April 20, 2019.
Nerves are rushing through my body. My opponent, who I can’t stand, is walking to the baseline to get ready to serve. I wipe my face with a towel and hear my teammates shouting. The only words I can make out are “Let’s GOOO Seahaaaaawks” and “It’s KitKat Tiiiiimeeeeee boooyysss.” The latter because I am about to break my opponent’s serve: “Have a break, have a KitKat.” But not just a regular break of serve. My team is leading 3-2 in total, and my teammate playing on the court next to me is losing, which means it comes down to me. I am up 7-6/5-3/40-15. Matchpoint. If I win, we advance to the Northeast Conference finals, only for the second time in Wagner College’s history. It’s what my boys and I worked for every day, at 6 a.m., four years long. And that’s exactly what I tell myself: “This is what you suffered for. This is your moment.” I stare my opponent down one more time before he serves and I am praying for a double fault. He makes his first serve (sh*t) and charges the net. My return drops at his feet and his volley flies wide by two centimeters. I have no idea what I’m doing, but I scream, make some awkward movements, and see my teammates running to me. They hug me, slap my butt, and smiles from ear to ear. I’ve done it. No, it’s college tennis: we’ve done it. The Seahawks advance to the NEC finals and face Bryant University, our biggest rivals, the next day.
April 21, 2019:
It’s 7:30 a.m. We’re sitting at our round breakfast table in our hotel – my coach, my team, and I. Bryant’s team is sitting across from us at a different table. Some looks are exchanged. You can feel the tension. We all try to look dangerous and confident, but you can see the nerves on everyone’s face. Today’s the day. It’s them, or us. Only one team will take home the Championship rings and advance to the national NCAA Tournament – the ultimate goal. Once at the club we are told the matches will be played indoors because of the weather. As more fans are arriving, the facility is getting warmer and their voices are echoed over all six courts. We’re done with our warm-up and are ready to start. Being the captain, I address my team one more time: “This is it boys. I want to hear you from court one through court six. Loud when you’re winning, louder when you’re losing. Play to win. Play big. Play your hearts out, and play your souls out.” We form a huddle and we do our chant, the loudest of the season, the loudest of my four years as a player for Wagner.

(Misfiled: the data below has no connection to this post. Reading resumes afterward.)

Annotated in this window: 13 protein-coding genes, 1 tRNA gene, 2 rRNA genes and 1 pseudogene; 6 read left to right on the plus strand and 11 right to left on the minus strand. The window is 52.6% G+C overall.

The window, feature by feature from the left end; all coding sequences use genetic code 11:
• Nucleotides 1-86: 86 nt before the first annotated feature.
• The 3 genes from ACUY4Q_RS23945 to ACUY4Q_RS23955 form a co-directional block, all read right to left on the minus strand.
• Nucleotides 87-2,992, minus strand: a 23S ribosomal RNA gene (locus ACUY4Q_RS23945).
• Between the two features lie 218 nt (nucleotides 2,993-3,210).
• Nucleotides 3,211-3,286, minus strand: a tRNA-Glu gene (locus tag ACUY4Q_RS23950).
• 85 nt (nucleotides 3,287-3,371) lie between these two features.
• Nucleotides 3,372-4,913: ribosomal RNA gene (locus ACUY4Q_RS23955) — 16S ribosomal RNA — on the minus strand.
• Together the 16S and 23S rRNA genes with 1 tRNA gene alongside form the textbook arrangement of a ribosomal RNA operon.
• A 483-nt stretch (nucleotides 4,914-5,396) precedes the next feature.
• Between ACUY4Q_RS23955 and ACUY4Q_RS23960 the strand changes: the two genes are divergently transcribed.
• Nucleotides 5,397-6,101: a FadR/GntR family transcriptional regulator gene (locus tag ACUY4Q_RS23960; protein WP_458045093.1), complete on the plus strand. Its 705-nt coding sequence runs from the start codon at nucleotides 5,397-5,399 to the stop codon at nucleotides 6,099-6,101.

We lose the doubles point and get together before singles. Our best player, a Ukrainian guy who never says anything, speaks up and tells us we can do it. So we get back out on court. Six singles matches at the same time. The energy is crazy. It’s not only a competition between us and our opponents – our fans are also having a battle in who can be loudest. So loud they start losing their voices. I’ve never experienced this energy at a tennis match before. I’m loving it and playing the best tennis I ever have.
But it doesn’t matter. We’ve lost, and our dream of winning the NEC Tournament goes up in smoke. I quickly shake my opponent’s hand, congratulate them, and run to my teammates who over the years have become my brothers. They are already huddled up, quiet, tears running down some of their faces. We form a circle, throw our arms around each other and cry. I know my college tennis career is over, but all I can feel is pride. We do our chant one last time, receive our trophy with fake smiles and get in the team van to go back home. We blast some throwback songs through the speakers, sing our lungs out and become the happy team we always are. We’ve lost, but tonight is time for a party.
Painful as it was, this was one of my best memories in college tennis. The feeling of brotherhood can only be understood by student-athletes who have also been part of a university team – it’s hard to convey. It’s been a year since I graduated from Wagner College (New York City), and I have to admit I miss playing college tennis. Here’s five reasons why I like college tennis better than ‘regular’ tennis.
1. Team Spirit
Tennis is an individual sport, but college tennis isn’t. It’s the best of both worlds – you’re out on the court by yourself, but you’re never lonely. After my first year in the United States I returned to the Netherlands and practiced with the academy I trained at before I left. It was dead silent, people were getting mad at themselves, and everyone wanted to beat each other badly. What I saw was a bunch of individuals running around who didn’t realize that it’s not only themselves who made them better, but also their practice mates around them. In college tennis this is different. You represent your university and you don’t just play for yourself, but for your teammates. You practice with each other every day, you eat with each other, live with each other, travel to tournaments with each other, and work towards goals with each other. My teammates became my best friends who I did and shared everything with. I realized how much I depended on the ones around me to make me into the best player I could be. If I had a rough day, my teammate would pump me up and remind me what we were working towards. We went through hardships together and celebrated moments of joy and achievement. The result was a feeling of belonging and brotherhood that is indescribable – a feeling I will foster forever.
2. Match Atmosphere